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Scheduling quite a task for City League teams

| Tuesday, Aug. 28, 2012, 11:10 p.m.
Allderdice's Patrick Ferguson runs the ball following a catch during practice on Thursday August 16, 2012.
Sidney Davis | Tribune-Review
Allderdice's Patrick Ferguson runs the ball following a catch during practice on Thursday August 16, 2012. Sidney Davis | Tribune-Review
University Prep's head coach Lou Berry watches his players during camp on Thursday August 16, 2012.
Sidney Davis | Tribune-Review
University Prep's head coach Lou Berry watches his players during camp on Thursday August 16, 2012. Sidney Davis | Tribune-Review

University Prep coach Lou Berry was willing to travel almost anywhere this season to keep his players from sitting idle three weekends this fall.

Ohio? No problem.

New York? Sure.

In fact, had plans not stalled, Berry and his players would have bused to Michigan this week.

Instead, they will start their season with an open date, highlighting the logistical challenges faced by the six teams left in the streamlined City League.

“It was tough to tell them we don't have a game because they're really excited to get out there,” said Berry, who admits in hindsight that his program waited too long to schedule. “We as coaches see the value in another week of practice. But these kids really want to get out there and play.”

With so few City teams, each program must find three nonleague opponents to complete an eight-game schedule — which is one game shorter than 2011.

University Prep, the defending City champion, had just six games on its schedule until earlier this month, when it arranged a Sept. 8 game against Aquinas Institute in Rochester, N.Y.

“They really have rolled out the red carpet for us,” said Berry, adding that Aquinas offered to help feed and lodge them.

Many City schools finalized schedules last spring when dates for league games at Cupples Stadium were decided. But each year has become a little more complicated. That's because the City League was reduced from eight teams to six this summer when Oliver and Langley closed. This came a year after Peabody closed, and about a decade after South Vo-Tech folded.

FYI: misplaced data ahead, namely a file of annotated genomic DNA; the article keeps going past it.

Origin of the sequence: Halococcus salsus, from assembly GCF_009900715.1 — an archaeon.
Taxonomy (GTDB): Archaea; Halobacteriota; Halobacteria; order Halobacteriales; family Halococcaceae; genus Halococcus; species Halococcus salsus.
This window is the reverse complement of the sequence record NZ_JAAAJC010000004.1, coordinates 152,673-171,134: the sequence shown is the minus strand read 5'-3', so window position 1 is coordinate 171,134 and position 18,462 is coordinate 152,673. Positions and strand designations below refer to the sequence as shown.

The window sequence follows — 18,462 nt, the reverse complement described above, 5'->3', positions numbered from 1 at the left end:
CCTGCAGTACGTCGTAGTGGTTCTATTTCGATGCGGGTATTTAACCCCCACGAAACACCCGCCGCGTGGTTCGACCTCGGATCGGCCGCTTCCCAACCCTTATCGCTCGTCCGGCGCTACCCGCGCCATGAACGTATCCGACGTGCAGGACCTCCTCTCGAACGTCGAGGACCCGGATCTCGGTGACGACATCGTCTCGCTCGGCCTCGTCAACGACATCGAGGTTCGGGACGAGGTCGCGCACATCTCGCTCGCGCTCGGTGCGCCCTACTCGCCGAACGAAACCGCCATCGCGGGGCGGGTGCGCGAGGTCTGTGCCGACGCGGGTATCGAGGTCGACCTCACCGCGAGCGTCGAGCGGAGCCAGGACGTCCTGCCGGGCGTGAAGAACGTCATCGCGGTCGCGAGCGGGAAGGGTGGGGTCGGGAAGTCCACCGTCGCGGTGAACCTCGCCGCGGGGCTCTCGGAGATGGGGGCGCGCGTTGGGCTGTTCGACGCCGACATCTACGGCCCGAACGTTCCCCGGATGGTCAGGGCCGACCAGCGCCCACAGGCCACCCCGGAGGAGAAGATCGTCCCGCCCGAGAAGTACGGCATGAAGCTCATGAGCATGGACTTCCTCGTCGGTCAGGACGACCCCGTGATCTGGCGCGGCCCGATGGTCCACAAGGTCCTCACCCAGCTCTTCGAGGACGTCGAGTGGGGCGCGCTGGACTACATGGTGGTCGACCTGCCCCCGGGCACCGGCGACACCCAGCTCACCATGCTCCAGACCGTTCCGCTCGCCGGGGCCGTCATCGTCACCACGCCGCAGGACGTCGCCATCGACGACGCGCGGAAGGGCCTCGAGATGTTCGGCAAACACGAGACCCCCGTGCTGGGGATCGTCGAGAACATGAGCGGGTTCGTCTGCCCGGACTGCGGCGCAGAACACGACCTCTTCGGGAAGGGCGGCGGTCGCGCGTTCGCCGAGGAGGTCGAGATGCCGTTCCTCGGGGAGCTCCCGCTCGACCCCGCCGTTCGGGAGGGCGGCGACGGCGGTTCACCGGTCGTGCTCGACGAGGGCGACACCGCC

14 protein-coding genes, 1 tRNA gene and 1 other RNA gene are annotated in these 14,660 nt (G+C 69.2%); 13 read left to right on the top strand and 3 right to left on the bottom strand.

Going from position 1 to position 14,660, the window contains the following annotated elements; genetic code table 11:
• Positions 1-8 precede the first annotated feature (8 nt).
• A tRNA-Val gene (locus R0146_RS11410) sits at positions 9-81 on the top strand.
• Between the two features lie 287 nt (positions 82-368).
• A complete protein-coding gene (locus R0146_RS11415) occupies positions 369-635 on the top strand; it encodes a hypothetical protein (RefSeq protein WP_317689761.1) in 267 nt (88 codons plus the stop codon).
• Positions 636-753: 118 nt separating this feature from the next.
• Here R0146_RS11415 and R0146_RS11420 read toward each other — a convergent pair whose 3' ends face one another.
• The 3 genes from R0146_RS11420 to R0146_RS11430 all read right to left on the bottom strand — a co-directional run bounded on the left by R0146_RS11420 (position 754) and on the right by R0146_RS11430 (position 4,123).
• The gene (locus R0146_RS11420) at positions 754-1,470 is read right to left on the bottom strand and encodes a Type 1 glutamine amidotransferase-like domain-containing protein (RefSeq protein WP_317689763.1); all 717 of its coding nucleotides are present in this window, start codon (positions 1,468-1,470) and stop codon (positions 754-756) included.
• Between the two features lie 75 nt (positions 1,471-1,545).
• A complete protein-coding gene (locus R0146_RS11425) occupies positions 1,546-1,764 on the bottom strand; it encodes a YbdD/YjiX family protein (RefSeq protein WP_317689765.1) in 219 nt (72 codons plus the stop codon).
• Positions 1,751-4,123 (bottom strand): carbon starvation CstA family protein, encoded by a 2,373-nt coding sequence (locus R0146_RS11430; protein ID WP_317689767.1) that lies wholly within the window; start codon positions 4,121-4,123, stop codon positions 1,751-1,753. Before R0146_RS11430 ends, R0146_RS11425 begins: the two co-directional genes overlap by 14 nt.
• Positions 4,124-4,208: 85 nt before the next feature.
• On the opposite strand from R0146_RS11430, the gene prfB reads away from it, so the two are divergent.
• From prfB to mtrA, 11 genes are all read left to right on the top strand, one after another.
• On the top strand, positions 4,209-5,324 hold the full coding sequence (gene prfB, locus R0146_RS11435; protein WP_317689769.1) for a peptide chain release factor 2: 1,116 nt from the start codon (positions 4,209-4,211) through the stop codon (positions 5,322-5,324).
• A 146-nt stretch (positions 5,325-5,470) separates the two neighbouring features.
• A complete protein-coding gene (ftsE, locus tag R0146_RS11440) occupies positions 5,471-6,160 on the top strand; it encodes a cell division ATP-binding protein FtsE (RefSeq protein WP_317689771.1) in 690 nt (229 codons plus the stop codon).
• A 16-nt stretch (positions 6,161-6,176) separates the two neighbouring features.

When Westinghouse coach Monte Robinson was playing tailback there in the 1990s, the City League was 10 teams strong. And scheduling wasn't an issue. This year, Westinghouse will travel to Buckeye Local and Steubenville in Ohio, as well as Wheeling Central Catholic in West Virginia.

“We get the schedule done,” Robinson said, “but it's tough, because we end up scheduling a couple teams that are probably above our class. But we really didn't have a choice, because we needed the games.”

The new scheduling system that the WPIAL installed this year limited the City League's options. In years past, WPIAL schools scheduled at least one of their nonconference games. A year ago, every City League team had one WPIAL opponent on its schedule. But beginning this year, the WPIAL schedules all games and provided no room for non-WPIAL opponents.

“We're going to miss that,” said Berry, whose team played Summit Academy in 2011. “I'm hoping we can get that back.”

That left the City League to look elsewhere for at least this year and next, including 11 games against out-of-state schools. Allderdice has games against three West Virginia teams. Westinghouse has two in Ohio. Carrick will travel to Fort Hill, Md., a familiar face in the shrinking City League.

Allderdice coach Jerry Haslett believes we might be seeing the final days of the City League. The WPIAL realigns every two years, meaning next year's schedule will be similar to this. But come 2014, things could change.

“Maybe we'll be in the WPIAL after that,” Haslett said. “I don't know. I would probably think so.”

Chris Harlan is a staff writer for Trib Total Media. He can be reached at or 412-380-5666.

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